Frustrated over having to leave his pregnant mare and the lack of information Houston offered, Austin patted Rumor on the rump and stepped from her stall before following his brother to the house. As he passed through the kitchen, Austin was relieved that Beau—the spoiled superstar with an ego the size of Texas—hadn’t shirked his chores.
“We’re in here,” his dad called from the family room in his usual gruff voice.
As Austin rounded the corner, his dad shoved a tumbler of aged whiskey into his hand.
“I’m good,” he said, refusing the drink and attempting to give it back.
“Take it. You’re gonna need it,” he replied, handing Houston one as well.
The man’s ominous remark sent alarm bells clanging in Austin’s head.
“Go on and have a seat with your brothers,” his dad instructed, nodding toward the large sectional, where Dallas sat clutching a soda and Beau a tumbler of whiskey. Both looked as confused and concerned as Austin felt.
The unusual heaviness hanging in the air only served to multiply his angst. The last time he and his brothers were summoned to a formal family meeting had been three years, six months, and twenty-seven days ago when his mom had announced she had inoperable brain cancer.
Like a freight train, a rush of panic slammed through him. Austin’s heart rate tripled. His stomach twisted. And the saliva in his mouth vanished. Masking the ribbons of fear unfurling within, he pinned his dad with a dissecting stare and struggled to swallow the lump of terror lodged in his throat.
“What’s wrong, Pa? Please don’t tell us you have cancer, too.”
Sympathy softened his dad’s expression as he shook his head. “No, son. I’m fit as a fiddle.”
As relief swept through his system, Austin released the breath he’d been holding and nodded. “Good. None of us could handle losing you, too.”
“I’m not planning on leaving this earth any time soon, but I’m not gonna live forever.”
“None of us are.” He nodded. “So what’s this meeting about?”
“Take a seat and I’ll explain,” his dad patiently replied.
While Houston sat down on the couch beside Beau, Austin eased in next to Dallas.
Immediately, his brother leaned over and whispered, “Thanks, man. Though me and Beau were thinking it, we were too scared to ask that question.”
Austin answered with a nod as he watched their dad toss back the whiskey in his glass before refilling it again. The man might not be dying of cancer, but something equally worrisome was gnawing at him.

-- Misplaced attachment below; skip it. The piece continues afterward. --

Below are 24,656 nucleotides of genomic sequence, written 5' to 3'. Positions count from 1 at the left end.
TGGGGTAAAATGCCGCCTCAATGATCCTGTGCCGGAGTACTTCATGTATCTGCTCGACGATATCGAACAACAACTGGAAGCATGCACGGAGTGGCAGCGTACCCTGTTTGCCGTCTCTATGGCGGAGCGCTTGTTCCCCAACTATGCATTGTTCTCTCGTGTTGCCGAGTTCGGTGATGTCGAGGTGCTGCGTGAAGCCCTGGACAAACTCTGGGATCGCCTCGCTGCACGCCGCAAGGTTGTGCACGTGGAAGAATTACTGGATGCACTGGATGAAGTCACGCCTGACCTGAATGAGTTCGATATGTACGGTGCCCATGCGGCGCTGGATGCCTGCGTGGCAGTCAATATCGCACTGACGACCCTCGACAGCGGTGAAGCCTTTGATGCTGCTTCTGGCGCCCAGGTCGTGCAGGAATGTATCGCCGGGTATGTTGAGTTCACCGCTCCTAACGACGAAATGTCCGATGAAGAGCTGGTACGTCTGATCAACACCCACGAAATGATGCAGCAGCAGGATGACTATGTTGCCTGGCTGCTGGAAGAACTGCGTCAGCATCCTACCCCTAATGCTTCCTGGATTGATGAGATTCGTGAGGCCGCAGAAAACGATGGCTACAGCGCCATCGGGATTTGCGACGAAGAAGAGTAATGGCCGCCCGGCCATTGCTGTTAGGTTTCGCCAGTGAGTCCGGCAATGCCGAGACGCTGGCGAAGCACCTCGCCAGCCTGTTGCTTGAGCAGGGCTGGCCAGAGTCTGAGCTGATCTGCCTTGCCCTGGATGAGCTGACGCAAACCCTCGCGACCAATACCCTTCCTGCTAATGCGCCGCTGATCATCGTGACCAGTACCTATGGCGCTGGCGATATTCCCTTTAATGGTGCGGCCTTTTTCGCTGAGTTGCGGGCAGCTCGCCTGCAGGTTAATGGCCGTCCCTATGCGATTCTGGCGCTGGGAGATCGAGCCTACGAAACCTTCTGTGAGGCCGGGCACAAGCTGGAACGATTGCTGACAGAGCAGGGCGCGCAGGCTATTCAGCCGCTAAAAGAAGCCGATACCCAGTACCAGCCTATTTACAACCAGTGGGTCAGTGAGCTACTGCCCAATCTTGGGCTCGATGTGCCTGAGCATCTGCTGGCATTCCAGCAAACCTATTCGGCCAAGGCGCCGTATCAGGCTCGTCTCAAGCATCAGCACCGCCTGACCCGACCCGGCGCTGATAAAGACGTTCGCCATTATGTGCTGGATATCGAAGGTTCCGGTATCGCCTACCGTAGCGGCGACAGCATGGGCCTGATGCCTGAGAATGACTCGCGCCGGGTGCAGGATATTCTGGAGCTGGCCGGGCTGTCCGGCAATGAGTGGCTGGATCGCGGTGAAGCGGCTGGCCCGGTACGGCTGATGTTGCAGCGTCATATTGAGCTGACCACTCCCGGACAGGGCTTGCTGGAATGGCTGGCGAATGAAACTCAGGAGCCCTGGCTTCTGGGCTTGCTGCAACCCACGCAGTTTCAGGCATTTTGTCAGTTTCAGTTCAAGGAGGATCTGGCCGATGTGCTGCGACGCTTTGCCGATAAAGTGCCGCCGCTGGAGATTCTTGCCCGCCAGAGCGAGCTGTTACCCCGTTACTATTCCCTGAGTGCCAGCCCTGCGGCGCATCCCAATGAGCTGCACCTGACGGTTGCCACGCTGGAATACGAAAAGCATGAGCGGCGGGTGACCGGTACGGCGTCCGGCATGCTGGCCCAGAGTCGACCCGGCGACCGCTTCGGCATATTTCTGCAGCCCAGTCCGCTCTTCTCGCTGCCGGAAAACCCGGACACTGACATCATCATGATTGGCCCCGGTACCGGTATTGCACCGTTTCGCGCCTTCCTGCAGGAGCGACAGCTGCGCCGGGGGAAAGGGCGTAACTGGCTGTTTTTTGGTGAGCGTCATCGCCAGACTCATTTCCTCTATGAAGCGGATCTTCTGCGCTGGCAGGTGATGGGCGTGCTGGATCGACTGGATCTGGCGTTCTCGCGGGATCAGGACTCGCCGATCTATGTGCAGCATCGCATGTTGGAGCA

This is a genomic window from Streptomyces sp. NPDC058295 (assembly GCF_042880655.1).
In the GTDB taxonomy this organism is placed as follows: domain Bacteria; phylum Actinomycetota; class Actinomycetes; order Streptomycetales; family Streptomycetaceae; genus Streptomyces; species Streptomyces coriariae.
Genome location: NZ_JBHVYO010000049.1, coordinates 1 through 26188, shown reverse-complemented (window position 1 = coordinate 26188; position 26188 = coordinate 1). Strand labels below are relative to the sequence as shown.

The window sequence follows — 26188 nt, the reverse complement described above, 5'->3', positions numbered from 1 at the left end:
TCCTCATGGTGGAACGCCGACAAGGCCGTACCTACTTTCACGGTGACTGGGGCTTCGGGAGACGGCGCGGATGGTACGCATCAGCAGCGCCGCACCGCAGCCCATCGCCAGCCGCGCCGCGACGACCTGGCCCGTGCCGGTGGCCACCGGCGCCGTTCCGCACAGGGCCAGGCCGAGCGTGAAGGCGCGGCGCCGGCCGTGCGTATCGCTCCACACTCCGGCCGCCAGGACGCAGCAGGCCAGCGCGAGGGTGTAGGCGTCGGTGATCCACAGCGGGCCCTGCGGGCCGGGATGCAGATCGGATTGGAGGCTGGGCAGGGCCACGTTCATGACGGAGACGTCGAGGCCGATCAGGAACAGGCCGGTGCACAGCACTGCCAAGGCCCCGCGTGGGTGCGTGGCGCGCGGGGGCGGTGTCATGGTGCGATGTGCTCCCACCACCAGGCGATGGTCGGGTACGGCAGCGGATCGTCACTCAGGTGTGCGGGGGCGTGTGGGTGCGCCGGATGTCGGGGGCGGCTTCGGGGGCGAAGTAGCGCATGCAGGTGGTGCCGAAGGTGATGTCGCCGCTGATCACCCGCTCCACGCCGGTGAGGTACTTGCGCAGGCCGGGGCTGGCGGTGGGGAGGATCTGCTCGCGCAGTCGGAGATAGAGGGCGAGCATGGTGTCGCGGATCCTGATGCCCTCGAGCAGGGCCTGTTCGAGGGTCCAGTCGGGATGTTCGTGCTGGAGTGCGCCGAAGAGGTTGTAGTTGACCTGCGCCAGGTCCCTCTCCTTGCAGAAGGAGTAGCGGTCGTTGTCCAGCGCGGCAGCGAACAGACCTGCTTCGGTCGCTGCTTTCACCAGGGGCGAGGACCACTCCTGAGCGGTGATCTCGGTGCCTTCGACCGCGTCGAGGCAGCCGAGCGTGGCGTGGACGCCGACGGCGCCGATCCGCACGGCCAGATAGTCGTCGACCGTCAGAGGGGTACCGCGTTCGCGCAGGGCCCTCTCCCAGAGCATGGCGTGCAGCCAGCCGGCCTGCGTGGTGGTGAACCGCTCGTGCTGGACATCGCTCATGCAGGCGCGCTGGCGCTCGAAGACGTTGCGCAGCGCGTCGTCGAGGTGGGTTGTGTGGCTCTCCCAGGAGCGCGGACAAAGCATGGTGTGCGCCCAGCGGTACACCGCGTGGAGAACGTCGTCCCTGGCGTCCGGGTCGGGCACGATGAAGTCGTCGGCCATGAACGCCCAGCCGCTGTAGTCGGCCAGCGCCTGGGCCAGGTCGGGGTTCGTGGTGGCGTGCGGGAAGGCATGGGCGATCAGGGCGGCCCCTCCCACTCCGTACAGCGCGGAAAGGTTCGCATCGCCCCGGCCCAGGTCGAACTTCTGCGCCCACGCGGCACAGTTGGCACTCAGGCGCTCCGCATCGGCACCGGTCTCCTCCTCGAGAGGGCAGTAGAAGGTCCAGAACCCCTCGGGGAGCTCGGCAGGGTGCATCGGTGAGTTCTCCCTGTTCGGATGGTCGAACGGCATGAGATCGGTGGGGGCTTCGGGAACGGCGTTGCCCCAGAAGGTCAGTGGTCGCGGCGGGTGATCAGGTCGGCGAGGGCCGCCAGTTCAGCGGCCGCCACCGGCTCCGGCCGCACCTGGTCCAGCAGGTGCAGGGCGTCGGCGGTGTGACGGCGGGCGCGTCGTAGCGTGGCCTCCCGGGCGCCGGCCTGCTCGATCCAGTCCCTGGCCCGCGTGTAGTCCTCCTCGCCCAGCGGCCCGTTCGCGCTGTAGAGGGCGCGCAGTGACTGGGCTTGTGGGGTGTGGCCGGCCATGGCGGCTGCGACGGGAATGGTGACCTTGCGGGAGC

“Pa?” Austin prompted, hoping his dad would say something to ease the apprehension humming in his system.
With a grim nod, Duke downed the amber liquid, then strode toward the massive fireplace Austin’s great-great-great-grandfather had crafted with Texas limestone. Wearing an unreadable expression, he eased onto the seat of his well-worn leather recliner and drew in a deep breath.
“First, I want you boys to know how proud I am of the way y’all stepped up to keep the ranch and house running after your momma passed. She’d be proud, too.”
“We’re a family, Pa. We’ll do whatever it takes,” Houston assured, as Austin and his other brothers collectively grunted in agreement.
“I know. But I still want to say thank you,” he replied, eyeing the bottle of whiskey from across the room.
The gesture was unsettling. His dad wasn’t much of a drinker. He only imbibed on special occasions like Christmas and…
Suddenly, Austin remembered what day it was and clenched his jaw.
Son of a bitch.
“The night before your momma slipped into a coma and passed,” his dad began, “I stayed with her…sat beside her bed. We knew the end was near, so we spent the night talking about everything under the sun. We said all the things we needed to say to one another, or at least tried.”
As his dad paused to swallow down the thickness in his throat, images of those last precious hours with his mom filled Austin’s mind. He’d stayed up that night as well to check in on her and to provide what little support he could. When his dad refused to leave her side and get some rest, Austin had supplied him with coffee until the sun came up and his mom stopped talking.
His heart clutched with a familiar ache that time till hadn’t erased.
“I made a promise to your momma that night, boys. A promise I haven’t yet kept.”
“What kind of promise?” Dallas asked.
“This house has been in my family for over a hundred and fifty years.”
“We know,” Houston stated suspiciously. “You’re not thinking about selling the ranch, are you?”
“No. Hell no. This is Carson land. I’d never sell this ranch, and none of you better even consider it after I’m dead and gone, either.”
“We won’t, Pa. Don’t worry,” Austin assured, trying to tamp down the hope wending through him.
Though nothing in life was guaranteed, Austin had known from an early age that, if history repeated itself, by virtue of being the firstborn son—like his father, grandfather, great-grandfather, and great-great-grandfather—he would one day inherit the ranch. That time-honored tradition had been the fuel that drove Austin’s desire to learn everything possible about cattle ranching before the sacred Carson land was passed down to him.
Still, it was too soon for his dad to pass the operation over. While Austin was more than capable of running the ranch, there was no viable reason for his dad to pass the reins just yet. Duke Carson wasn’t a decrepit old man. He was only sixty-three…a vibrant, energetic sixty-three. He knocked out chores on the ranch like a prizefighter. He was the first one up in the morning. The first to brew the coffee and set the table for breakfast. The first to stride to the barn, saddle up his horse, and ride out to check the herd. And the last one to stride into the house at night.